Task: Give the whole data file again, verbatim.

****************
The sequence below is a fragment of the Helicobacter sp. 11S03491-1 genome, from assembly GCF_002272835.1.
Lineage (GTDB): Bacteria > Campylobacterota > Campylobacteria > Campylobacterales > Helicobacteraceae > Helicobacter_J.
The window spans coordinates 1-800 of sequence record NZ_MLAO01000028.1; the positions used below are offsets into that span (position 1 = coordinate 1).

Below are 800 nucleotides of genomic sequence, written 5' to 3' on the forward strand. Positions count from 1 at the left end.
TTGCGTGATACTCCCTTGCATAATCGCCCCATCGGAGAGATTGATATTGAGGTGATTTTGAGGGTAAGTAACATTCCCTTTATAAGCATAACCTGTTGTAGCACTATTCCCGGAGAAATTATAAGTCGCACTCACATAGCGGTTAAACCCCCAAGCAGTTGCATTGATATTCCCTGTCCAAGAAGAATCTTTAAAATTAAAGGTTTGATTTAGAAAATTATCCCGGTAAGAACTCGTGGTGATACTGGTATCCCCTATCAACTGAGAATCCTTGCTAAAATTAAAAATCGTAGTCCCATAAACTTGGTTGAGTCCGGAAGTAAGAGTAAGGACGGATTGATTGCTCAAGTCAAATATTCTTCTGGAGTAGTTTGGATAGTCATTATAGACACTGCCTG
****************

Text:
The sequence below is a fragment of the Helicobacter sp. 11S03491-1 genome, from assembly GCF_002272835.1.
Lineage (GTDB): Bacteria > Campylobacterota > Campylobacteria > Campylobacterales > Helicobacteraceae > Helicobacter_J.
The window spans coordinates 1-800 of sequence record NZ_MLAO01000028.1; the positions used below are offsets into that span (position 1 = coordinate 1).

Below are 800 nucleotides of genomic sequence, written 5' to 3' on the forward strand. Positions count from 1 at the left end.
TTGCGTGATACTCCCTTGCATAATCGCCCCATCGGAGAGATTGATATTGAGGTGATTTTGAGGGTAAGTAACATTCCCTTTATAAGCATAACCTGTTGTAGCACTATTCCCGGAGAAATTATAAGTCGCACTCACATAGCGGTTAAACCCCCAAGCAGTTGCATTGATATTCCCTGTCCAAGAAGAATCTTTAAAATTAAAGGTTTGATTTAGAAAATTATCCCGGTAAGAACTCGTGGTGATACTGGTATCCCCTATCAACTGAGAATCCTTGCTAAAATTAAAAATCGTAGTCCCATAAACTTGGTTGAGTCCGGAAGTAAGAGTAAGGACGGATTGATTGCTCAAGTCAAATATTCTTCTGGAGTAGTTTGGATAGTCATTATAGACACTGCCTG